With the development of a new series of tank destroyers taking place, the Army decided to design and produce a new high capacity anti-tank gun to fit the role. On July 22 of 1943, the Army Military Customs Council began designing a 105mm caliber anti-tank gun. Once the design of the cannon had been completed, construction of the cannon took place around a steel shielding that was to be the Ho-Ri's superstructure plating. The trial placement was capable of traversing 10 degrees to the left and the right, elevating by 20 degrees, and depressing by 15. The gun weighed 4.7 tons, with a barrel length of  5.759 m.
 
 During one of the first council meetings that took place on the 30th of June, however, the council gave Major Ota and Lieutenant Colonel Neima  of the Army Weapons Administrative Division, the two chief engineers of the Experimental 10cm project, the task of achieving the requirement that the gun meet 200mm penetration at 600 meters distance and 1000m/s velocity. Naturally, the tank gun was not capable of this, and, instead, the Experimental 10cm had a muzzle velocity of 915m/s with AP (900m/s with HE), and achieved a performance of 150mm penetration at a distance of 1000 meters.
 
The 10cm Experimental Anti Tank gun relied on a system similar to the Type5 75mm Anti tank cannon in relying on an autoloading mechanism for the tank.  This mechanism was known as a semi-automatic loading system, different to the ordinary "autoloader" you see in other vehicles. Unlike the typical autoloading system, the loading crew of the gun system placed the individual shells on the chamber, the system automatically ramming the shell into the breech and forwarding to operation. This gave the effect of automating half the loading routine, as the name suggests. The Experimental 10cm was put into service with the Ho-Ri in 1945. The technical name for the model to be used on the prospective production model was known as the Type5 10cm anti tank cannon.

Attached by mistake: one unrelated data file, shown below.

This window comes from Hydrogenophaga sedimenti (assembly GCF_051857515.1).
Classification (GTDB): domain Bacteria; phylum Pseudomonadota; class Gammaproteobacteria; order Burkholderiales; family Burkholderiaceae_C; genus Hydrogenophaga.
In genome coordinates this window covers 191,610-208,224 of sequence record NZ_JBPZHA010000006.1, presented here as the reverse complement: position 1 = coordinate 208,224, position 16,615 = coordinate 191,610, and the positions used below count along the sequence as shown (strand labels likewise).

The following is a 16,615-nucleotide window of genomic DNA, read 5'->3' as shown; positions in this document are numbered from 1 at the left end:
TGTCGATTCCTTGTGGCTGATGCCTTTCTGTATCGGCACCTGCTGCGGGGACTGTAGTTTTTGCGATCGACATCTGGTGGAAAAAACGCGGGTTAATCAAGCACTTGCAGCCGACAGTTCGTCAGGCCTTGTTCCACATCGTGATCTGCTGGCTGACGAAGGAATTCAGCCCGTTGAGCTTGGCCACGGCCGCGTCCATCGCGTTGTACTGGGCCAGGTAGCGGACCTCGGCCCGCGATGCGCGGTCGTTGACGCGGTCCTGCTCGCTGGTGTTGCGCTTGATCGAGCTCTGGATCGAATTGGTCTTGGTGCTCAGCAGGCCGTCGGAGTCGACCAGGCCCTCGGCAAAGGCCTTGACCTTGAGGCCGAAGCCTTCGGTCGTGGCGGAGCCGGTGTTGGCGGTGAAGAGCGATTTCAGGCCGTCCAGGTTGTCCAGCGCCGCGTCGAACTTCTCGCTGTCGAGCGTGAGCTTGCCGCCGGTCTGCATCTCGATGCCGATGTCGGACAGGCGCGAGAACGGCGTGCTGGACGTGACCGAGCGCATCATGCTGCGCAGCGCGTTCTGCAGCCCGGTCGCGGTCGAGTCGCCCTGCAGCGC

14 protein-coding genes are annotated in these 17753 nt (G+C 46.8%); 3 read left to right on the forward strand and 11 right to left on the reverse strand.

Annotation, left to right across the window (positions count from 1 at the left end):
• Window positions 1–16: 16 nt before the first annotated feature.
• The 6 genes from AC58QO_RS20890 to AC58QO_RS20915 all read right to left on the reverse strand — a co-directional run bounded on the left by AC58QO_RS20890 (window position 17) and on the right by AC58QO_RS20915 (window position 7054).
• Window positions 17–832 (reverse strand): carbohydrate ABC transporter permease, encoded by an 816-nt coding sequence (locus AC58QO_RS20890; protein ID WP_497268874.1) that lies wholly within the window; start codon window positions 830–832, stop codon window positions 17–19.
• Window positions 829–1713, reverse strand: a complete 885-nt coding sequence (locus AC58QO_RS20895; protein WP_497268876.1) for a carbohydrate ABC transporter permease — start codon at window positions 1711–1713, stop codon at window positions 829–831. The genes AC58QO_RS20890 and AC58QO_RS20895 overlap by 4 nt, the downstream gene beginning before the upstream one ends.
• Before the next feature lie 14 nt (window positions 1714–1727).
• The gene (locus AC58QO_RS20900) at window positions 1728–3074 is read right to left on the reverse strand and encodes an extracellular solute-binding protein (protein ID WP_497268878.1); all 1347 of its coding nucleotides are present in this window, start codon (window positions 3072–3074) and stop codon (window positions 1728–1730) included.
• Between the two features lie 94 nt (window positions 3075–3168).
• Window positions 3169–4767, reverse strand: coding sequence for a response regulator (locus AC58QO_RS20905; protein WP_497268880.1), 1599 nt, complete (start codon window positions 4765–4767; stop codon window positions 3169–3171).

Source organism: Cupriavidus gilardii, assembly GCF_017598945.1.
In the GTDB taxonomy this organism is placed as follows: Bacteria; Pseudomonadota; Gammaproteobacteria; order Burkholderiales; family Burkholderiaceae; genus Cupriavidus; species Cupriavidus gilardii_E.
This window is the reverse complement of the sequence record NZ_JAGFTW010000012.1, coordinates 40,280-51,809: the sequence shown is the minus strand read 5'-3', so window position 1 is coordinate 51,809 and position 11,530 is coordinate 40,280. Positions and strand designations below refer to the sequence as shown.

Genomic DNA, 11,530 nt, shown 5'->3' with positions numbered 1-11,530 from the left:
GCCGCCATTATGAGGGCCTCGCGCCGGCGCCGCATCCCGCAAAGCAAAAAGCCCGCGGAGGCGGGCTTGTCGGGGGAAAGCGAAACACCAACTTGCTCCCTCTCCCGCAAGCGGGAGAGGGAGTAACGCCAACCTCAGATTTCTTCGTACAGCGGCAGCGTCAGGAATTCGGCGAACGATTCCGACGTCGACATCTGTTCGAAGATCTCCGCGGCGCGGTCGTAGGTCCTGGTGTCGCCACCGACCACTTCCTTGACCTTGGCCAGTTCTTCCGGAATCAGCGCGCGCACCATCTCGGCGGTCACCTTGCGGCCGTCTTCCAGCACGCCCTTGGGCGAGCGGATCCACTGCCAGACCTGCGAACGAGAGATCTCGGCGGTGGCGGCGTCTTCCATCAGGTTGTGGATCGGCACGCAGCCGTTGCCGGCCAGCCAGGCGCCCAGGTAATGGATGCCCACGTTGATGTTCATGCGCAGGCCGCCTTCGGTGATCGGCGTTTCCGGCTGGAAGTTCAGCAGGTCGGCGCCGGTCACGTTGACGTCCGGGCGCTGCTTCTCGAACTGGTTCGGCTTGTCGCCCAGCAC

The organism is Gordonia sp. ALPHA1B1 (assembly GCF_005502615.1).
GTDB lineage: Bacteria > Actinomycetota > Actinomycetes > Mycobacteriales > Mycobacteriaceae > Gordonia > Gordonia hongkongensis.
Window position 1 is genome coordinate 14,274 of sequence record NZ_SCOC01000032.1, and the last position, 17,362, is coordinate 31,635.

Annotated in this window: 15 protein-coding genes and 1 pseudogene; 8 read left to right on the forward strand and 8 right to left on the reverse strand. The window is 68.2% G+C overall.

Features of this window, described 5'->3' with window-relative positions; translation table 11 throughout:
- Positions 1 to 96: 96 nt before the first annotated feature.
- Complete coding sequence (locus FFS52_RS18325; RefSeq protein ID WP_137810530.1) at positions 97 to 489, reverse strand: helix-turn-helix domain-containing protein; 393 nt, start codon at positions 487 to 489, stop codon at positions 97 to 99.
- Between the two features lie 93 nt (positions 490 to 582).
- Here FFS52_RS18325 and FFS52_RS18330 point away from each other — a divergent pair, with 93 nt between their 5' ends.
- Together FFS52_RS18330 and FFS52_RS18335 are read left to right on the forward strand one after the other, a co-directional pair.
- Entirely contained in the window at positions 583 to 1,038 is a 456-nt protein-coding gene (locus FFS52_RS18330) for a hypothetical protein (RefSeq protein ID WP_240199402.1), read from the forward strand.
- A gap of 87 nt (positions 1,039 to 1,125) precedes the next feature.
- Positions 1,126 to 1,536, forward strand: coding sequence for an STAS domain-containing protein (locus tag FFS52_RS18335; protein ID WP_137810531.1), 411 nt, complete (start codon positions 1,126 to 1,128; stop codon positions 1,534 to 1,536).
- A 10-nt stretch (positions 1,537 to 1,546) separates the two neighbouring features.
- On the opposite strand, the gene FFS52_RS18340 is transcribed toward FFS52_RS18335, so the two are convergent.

The shell rammer used a horizontal chain closing type, and the automatic loading machine was attached to the back of the gun. It was used because loading ammunition of 123 cm total length and 30 kg weight was deemed too strenuous on a small Japanese physique. Various artillery parts had been diverted and referred to in order to shorten the time of development. The autoloading machine adopted the mechanism of the Type3 12 cm AA Gun for inspiration. The automatic loading mechanism was a continual source of problems, but was repeatedly refurbished to eliminate the drawbacks.
 
 
Capture.PNG
Photograph of the Experimental 10cm Anti tank cannon during trials. Note: The shielf and protector are used on Ho-Ri prototype. Gun was first tested separately and then placed in tank prototype. 
 
Ho-Ri Designs
 
Originally, the Ho-Ri was to keep the secondary 37mm that had been mounted on the Chi-Ri design. The reason for this addition was due to the limited gun-traverse on casemate tank destroyers. Additionally, the primary cannon could only do so much for itself. Hence, to combat many anti tank threats which the Americans could have dedicated to the assault on Japan, the 37mm was seen as being an efficient method of providing additional firepower against infantry and combat vehicles. To this end, the 37mm gun offered a range of APHE and smoke shells. The 37mm was capable of an elevation of 20 degrees and depression of -15 degrees. The mount itself also offered a horizontal traverse of 20 degrees. The 37mm gun could also be used as a ranging device for the main cannon, however this most likely would not have been needed due to the high velocity of the main gun.

 

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Outline of the Ho-Ri design I. Technically entered modified construction of one of the 3 Chi-Ri units.

 

 

The development of the Ho-Ri design was split into two concepts. One being a rear mounted superstructure on the Chi-Ri chassis with a central stationed engine, and the other having a centralized superstructure with a rear engine placement. The Ho-Ri engine selection was different from the traditional diesel that the Army had kept with for most of their tank production. Japan used a BMW designed gasoline V12 aircraft engine . The main reason for this change was due to industrial capacity of Japan reaching its peak, aircraft development was still  a heavy priority and many assets were available for useage. The output of the tank was 550hp/1500rpm.